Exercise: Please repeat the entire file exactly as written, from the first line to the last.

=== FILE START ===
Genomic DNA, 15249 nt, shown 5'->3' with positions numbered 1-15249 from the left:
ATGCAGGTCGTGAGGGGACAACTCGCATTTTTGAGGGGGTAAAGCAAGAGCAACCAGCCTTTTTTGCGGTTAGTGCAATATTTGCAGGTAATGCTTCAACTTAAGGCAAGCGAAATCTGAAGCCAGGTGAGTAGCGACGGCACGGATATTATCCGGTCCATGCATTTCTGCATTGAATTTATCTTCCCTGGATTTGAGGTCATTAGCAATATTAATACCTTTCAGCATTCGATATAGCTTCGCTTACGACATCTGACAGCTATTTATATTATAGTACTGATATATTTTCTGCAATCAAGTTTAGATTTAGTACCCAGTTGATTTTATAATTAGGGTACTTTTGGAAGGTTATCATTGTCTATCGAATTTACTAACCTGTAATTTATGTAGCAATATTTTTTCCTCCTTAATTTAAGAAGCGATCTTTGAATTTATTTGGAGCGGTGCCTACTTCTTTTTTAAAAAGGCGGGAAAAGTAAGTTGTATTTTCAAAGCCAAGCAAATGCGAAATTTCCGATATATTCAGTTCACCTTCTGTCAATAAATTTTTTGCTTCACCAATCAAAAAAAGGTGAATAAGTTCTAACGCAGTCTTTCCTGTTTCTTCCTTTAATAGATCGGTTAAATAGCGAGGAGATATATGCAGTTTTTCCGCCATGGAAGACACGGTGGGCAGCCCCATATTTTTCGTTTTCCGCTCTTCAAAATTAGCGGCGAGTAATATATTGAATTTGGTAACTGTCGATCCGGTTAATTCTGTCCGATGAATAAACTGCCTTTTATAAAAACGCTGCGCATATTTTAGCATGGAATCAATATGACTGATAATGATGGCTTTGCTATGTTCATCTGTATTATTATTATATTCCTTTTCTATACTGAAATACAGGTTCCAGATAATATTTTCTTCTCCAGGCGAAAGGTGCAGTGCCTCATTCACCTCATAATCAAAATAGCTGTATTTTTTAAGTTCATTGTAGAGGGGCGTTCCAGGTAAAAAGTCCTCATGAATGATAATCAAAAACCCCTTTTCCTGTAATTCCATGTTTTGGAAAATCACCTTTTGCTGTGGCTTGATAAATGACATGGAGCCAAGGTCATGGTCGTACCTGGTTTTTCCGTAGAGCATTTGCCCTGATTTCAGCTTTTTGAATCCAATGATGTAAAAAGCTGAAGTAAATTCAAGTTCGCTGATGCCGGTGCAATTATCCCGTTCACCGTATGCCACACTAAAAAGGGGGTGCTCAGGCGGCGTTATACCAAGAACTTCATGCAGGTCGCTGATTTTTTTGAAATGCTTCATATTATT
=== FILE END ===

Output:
Genomic DNA, 15249 nt, shown 5'->3' with positions numbered 1-15249 from the left:
ATGCAGGTCGTGAGGGGACAACTCGCATTTTTGAGGGGGTAAAGCAAGAGCAACCAGCCTTTTTTGCGGTTAGTGCAATATTTGCAGGTAATGCTTCAACTTAAGGCAAGCGAAATCTGAAGCCAGGTGAGTAGCGACGGCACGGATATTATCCGGTCCATGCATTTCTGCATTGAATTTATCTTCCCTGGATTTGAGGTCATTAGCAATATTAATACCTTTCAGCATTCGATATAGCTTCGCTTACGACATCTGACAGCTATTTATATTATAGTACTGATATATTTTCTGCAATCAAGTTTAGATTTAGTACCCAGTTGATTTTATAATTAGGGTACTTTTGGAAGGTTATCATTGTCTATCGAATTTACTAACCTGTAATTTATGTAGCAATATTTTTTCCTCCTTAATTTAAGAAGCGATCTTTGAATTTATTTGGAGCGGTGCCTACTTCTTTTTTAAAAAGGCGGGAAAAGTAAGTTGTATTTTCAAAGCCAAGCAAATGCGAAATTTCCGATATATTCAGTTCACCTTCTGTCAATAAATTTTTTGCTTCACCAATCAAAAAAAGGTGAATAAGTTCTAACGCAGTCTTTCCTGTTTCTTCCTTTAATAGATCGGTTAAATAGCGAGGAGATATATGCAGTTTTTCCGCCATGGAAGACACGGTGGGCAGCCCCATATTTTTCGTTTTCCGCTCTTCAAAATTAGCGGCGAGTAATATATTGAATTTGGTAACTGTCGATCCGGTTAATTCTGTCCGATGAATAAACTGCCTTTTATAAAAACGCTGCGCATATTTTAGCATGGAATCAATATGACTGATAATGATGGCTTTGCTATGTTCATCTGTATTATTATTATATTCCTTTTCTATACTGAAATACAGGTTCCAGATAATATTTTCTTCTCCAGGCGAAAGGTGCAGTGCCTCATTCACCTCATAATCAAAATAGCTGTATTTTTTAAGTTCATTGTAGAGGGGCGTTCCAGGTAAAAAGTCCTCATGAATGATAATCAAAAACCCCTTTTCCTGTAATTCCATGTTTTGGAAAATCACCTTTTGCTGTGGCTTGATAAATGACATGGAGCCAAGGTCATGGTCGTACCTGGTTTTTCCGTAGAGCATTTGCCCTGATTTCAGCTTTTTGAATCCAATGATGTAAAAAGCTGAAGTAAATTCAAGTTCGCTGATGCCGGTGCAATTATCCCGTTCACCGTATGCCACACTAAAAAGGGGGTGCTCAGGCGGCGTTATACCAAGAACTTCATGCAGGTCGCTGATTTTTTTGAAATGCTTCATATTATT